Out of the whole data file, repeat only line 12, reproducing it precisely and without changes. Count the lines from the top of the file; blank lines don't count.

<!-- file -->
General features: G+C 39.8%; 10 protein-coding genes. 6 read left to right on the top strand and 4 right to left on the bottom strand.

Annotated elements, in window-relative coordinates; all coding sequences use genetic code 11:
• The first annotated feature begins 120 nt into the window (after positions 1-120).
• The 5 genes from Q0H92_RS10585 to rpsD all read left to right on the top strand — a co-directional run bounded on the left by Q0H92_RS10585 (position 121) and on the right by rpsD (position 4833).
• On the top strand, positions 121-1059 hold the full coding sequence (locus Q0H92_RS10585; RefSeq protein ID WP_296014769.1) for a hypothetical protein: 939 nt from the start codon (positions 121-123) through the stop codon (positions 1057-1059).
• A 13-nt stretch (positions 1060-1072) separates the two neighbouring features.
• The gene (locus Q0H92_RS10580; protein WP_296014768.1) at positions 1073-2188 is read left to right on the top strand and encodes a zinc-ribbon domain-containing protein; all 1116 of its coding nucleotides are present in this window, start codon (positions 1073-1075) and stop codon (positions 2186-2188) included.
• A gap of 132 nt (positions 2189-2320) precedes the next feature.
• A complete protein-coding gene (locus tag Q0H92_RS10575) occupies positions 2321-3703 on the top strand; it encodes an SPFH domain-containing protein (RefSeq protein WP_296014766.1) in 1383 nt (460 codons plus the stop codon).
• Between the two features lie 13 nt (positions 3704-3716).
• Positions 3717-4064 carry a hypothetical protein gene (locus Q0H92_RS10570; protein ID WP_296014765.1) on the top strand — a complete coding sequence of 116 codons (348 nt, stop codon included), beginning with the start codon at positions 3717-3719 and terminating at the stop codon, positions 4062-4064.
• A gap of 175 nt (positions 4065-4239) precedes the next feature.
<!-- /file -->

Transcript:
• A gap of 175 nt (positions 4065-4239) precedes the next feature.